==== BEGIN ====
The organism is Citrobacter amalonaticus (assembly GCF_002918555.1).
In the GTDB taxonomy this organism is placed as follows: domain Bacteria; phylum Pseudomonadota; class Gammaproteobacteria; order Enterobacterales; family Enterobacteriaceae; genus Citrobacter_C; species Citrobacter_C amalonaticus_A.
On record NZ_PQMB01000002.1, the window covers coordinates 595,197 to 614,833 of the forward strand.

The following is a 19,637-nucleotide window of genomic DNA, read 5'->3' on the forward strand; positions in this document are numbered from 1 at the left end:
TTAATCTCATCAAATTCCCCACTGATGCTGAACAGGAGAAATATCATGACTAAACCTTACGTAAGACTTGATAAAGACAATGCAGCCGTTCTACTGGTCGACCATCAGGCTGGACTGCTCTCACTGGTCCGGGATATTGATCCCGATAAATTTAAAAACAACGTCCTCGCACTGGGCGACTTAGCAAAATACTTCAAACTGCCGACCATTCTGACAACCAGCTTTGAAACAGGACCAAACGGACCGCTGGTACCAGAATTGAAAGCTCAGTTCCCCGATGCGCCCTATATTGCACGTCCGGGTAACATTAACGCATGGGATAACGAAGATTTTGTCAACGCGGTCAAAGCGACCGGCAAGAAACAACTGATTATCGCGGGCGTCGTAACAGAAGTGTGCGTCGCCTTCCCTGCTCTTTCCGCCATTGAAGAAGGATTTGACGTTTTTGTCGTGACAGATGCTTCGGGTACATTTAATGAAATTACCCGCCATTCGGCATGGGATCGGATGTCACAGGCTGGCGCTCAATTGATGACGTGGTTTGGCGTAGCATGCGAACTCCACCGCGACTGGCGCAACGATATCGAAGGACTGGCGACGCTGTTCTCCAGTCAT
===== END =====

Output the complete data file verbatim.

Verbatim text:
The organism is Citrobacter amalonaticus (assembly GCF_002918555.1).
In the GTDB taxonomy this organism is placed as follows: domain Bacteria; phylum Pseudomonadota; class Gammaproteobacteria; order Enterobacterales; family Enterobacteriaceae; genus Citrobacter_C; species Citrobacter_C amalonaticus_A.
On record NZ_PQMB01000002.1, the window covers coordinates 595,197 to 614,833 of the forward strand.

The following is a 19,637-nucleotide window of genomic DNA, read 5'->3' on the forward strand; positions in this document are numbered from 1 at the left end:
TTAATCTCATCAAATTCCCCACTGATGCTGAACAGGAGAAATATCATGACTAAACCTTACGTAAGACTTGATAAAGACAATGCAGCCGTTCTACTGGTCGACCATCAGGCTGGACTGCTCTCACTGGTCCGGGATATTGATCCCGATAAATTTAAAAACAACGTCCTCGCACTGGGCGACTTAGCAAAATACTTCAAACTGCCGACCATTCTGACAACCAGCTTTGAAACAGGACCAAACGGACCGCTGGTACCAGAATTGAAAGCTCAGTTCCCCGATGCGCCCTATATTGCACGTCCGGGTAACATTAACGCATGGGATAACGAAGATTTTGTCAACGCGGTCAAAGCGACCGGCAAGAAACAACTGATTATCGCGGGCGTCGTAACAGAAGTGTGCGTCGCCTTCCCTGCTCTTTCCGCCATTGAAGAAGGATTTGACGTTTTTGTCGTGACAGATGCTTCGGGTACATTTAATGAAATTACCCGCCATTCGGCATGGGATCGGATGTCACAGGCTGGCGCTCAATTGATGACGTGGTTTGGCGTAGCATGCGAACTCCACCGCGACTGGCGCAACGATATCGAAGGACTGGCGACGCTGTTCTCCAGTCAT